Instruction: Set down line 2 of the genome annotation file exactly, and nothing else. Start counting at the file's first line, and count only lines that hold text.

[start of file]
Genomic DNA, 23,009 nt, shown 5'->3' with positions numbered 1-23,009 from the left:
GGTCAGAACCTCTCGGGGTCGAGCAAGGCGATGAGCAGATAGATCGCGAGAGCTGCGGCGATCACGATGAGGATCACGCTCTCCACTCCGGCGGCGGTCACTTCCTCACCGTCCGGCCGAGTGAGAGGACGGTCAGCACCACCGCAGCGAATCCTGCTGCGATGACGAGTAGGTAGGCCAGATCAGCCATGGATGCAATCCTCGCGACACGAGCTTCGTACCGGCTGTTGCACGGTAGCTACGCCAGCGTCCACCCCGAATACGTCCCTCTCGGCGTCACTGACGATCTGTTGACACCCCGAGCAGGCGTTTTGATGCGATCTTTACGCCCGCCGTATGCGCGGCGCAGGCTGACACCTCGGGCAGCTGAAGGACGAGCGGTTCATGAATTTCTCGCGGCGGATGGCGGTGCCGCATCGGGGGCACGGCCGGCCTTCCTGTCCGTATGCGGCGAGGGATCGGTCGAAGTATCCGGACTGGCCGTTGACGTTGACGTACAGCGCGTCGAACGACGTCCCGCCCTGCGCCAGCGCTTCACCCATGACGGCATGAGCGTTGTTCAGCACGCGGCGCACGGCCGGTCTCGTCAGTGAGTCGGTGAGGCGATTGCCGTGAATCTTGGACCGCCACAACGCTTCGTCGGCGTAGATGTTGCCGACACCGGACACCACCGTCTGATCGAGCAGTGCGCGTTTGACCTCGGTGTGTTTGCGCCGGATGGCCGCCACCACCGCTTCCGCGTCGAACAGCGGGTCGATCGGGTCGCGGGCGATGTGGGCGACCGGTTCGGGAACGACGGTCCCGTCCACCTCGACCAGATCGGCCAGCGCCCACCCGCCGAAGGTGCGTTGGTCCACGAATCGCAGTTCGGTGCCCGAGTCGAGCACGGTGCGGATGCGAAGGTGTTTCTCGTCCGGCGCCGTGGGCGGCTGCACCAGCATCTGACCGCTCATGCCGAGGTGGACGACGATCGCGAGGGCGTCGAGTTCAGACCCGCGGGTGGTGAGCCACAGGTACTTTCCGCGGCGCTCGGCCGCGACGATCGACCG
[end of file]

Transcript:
GGTCAGAACCTCTCGGGGTCGAGCAAGGCGATGAGCAGATAGATCGCGAGAGCTGCGGCGATCACGATGAGGATCACGCTCTCCACTCCGGCGGCGGTCACTTCCTCACCGTCCGGCCGAGTGAGAGGACGGTCAGCACCACCGCAGCGAATCCTGCTGCGATGACGAGTAGGTAGGCCAGATCAGCCATGGATGCAATCCTCGCGACACGAGCTTCGTACCGGCTGTTGCACGGTAGCTACGCCAGCGTCCACCCCGAATACGTCCCTCTCGGCGTCACTGACGATCTGTTGACACCCCGAGCAGGCGTTTTGATGCGATCTTTACGCCCGCCGTATGCGCGGCGCAGGCTGACACCTCGGGCAGCTGAAGGACGAGCGGTTCATGAATTTCTCGCGGCGGATGGCGGTGCCGCATCGGGGGCACGGCCGGCCTTCCTGTCCGTATGCGGCGAGGGATCGGTCGAAGTATCCGGACTGGCCGTTGACGTTGACGTACAGCGCGTCGAACGACGTCCCGCCCTGCGCCAGCGCTTCACCCATGACGGCATGAGCGTTGTTCAGCACGCGGCGCACGGCCGGTCTCGTCAGTGAGTCGGTGAGGCGATTGCCGTGAATCTTGGACCGCCACAACGCTTCGTCGGCGTAGATGTTGCCGACACCGGACACCACCGTCTGATCGAGCAGTGCGCGTTTGACCTCGGTGTGTTTGCGCCGGATGGCCGCCACCACCGCTTCCGCGTCGAACAGCGGGTCGATCGGGTCGCGGGCGATGTGGGCGACCGGTTCGGGAACGACGGTCCCGTCCACCTCGACCAGATCGGCCAGCGCCCACCCGCCGAAGGTGCGTTGGTCCACGAATCGCAGTTCGGTGCCCGAGTCGAGCACGGTGCGGATGCGAAGGTGTTTCTCGTCCGGCGCCGTGGGCGGCTGCACCAGCATCTGACCGCTCATGCCGAGGTGGACGACGATCGCGAGGGCGTCGAGTTCAGACCCGCGGGTGGTGAGCCACAGGTACTTTCCGCGGCGCTCGGCCGCGACGATCGACCG